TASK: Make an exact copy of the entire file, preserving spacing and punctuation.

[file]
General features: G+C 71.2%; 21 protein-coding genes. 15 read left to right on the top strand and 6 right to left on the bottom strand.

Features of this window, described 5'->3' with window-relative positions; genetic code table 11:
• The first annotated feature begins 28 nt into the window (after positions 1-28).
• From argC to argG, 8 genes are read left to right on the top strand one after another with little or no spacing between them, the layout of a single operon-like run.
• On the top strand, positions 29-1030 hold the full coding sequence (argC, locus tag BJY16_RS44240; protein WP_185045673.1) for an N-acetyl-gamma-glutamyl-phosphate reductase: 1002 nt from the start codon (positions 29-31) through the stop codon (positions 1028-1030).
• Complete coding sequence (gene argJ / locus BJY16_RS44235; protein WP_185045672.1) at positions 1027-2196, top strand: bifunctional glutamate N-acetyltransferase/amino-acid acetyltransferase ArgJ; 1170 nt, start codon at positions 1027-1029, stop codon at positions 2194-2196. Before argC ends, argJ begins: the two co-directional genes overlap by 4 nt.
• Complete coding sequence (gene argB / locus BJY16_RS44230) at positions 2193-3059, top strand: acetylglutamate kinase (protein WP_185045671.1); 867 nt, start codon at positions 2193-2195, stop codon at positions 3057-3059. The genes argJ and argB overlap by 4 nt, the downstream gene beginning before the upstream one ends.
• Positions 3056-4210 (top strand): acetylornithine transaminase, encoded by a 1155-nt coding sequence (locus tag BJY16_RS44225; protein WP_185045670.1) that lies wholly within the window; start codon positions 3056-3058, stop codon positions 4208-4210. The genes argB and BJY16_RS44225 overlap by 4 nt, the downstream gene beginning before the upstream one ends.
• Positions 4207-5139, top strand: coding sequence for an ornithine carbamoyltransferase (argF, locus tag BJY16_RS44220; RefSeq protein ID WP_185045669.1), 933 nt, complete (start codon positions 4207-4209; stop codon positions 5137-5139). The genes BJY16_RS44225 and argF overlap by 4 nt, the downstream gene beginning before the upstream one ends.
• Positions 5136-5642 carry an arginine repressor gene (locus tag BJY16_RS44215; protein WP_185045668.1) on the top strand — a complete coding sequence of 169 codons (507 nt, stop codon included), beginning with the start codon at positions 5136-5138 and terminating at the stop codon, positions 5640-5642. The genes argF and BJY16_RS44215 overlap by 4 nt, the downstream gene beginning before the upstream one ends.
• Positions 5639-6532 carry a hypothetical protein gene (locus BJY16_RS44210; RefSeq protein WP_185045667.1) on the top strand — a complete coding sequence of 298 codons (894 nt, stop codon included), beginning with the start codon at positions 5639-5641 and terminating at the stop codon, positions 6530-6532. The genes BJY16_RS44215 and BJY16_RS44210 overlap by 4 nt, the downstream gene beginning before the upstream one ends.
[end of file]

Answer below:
General features: G+C 71.2%; 21 protein-coding genes. 15 read left to right on the top strand and 6 right to left on the bottom strand.

Features of this window, described 5'->3' with window-relative positions; genetic code table 11:
• The first annotated feature begins 28 nt into the window (after positions 1-28).
• From argC to argG, 8 genes are read left to right on the top strand one after another with little or no spacing between them, the layout of a single operon-like run.
• On the top strand, positions 29-1030 hold the full coding sequence (argC, locus tag BJY16_RS44240; protein WP_185045673.1) for an N-acetyl-gamma-glutamyl-phosphate reductase: 1002 nt from the start codon (positions 29-31) through the stop codon (positions 1028-1030).
• Complete coding sequence (gene argJ / locus BJY16_RS44235; protein WP_185045672.1) at positions 1027-2196, top strand: bifunctional glutamate N-acetyltransferase/amino-acid acetyltransferase ArgJ; 1170 nt, start codon at positions 1027-1029, stop codon at positions 2194-2196. Before argC ends, argJ begins: the two co-directional genes overlap by 4 nt.
• Complete coding sequence (gene argB / locus BJY16_RS44230) at positions 2193-3059, top strand: acetylglutamate kinase (protein WP_185045671.1); 867 nt, start codon at positions 2193-2195, stop codon at positions 3057-3059. The genes argJ and argB overlap by 4 nt, the downstream gene beginning before the upstream one ends.
• Positions 3056-4210 (top strand): acetylornithine transaminase, encoded by a 1155-nt coding sequence (locus tag BJY16_RS44225; protein WP_185045670.1) that lies wholly within the window; start codon positions 3056-3058, stop codon positions 4208-4210. The genes argB and BJY16_RS44225 overlap by 4 nt, the downstream gene beginning before the upstream one ends.
• Positions 4207-5139, top strand: coding sequence for an ornithine carbamoyltransferase (argF, locus tag BJY16_RS44220; RefSeq protein ID WP_185045669.1), 933 nt, complete (start codon positions 4207-4209; stop codon positions 5137-5139). The genes BJY16_RS44225 and argF overlap by 4 nt, the downstream gene beginning before the upstream one ends.
• Positions 5136-5642 carry an arginine repressor gene (locus tag BJY16_RS44215; protein WP_185045668.1) on the top strand — a complete coding sequence of 169 codons (507 nt, stop codon included), beginning with the start codon at positions 5136-5138 and terminating at the stop codon, positions 5640-5642. The genes argF and BJY16_RS44215 overlap by 4 nt, the downstream gene beginning before the upstream one ends.
• Positions 5639-6532 carry a hypothetical protein gene (locus BJY16_RS44210; RefSeq protein WP_185045667.1) on the top strand — a complete coding sequence of 298 codons (894 nt, stop codon included), beginning with the start codon at positions 5639-5641 and terminating at the stop codon, positions 6530-6532. The genes BJY16_RS44215 and BJY16_RS44210 overlap by 4 nt, the downstream gene beginning before the upstream one ends.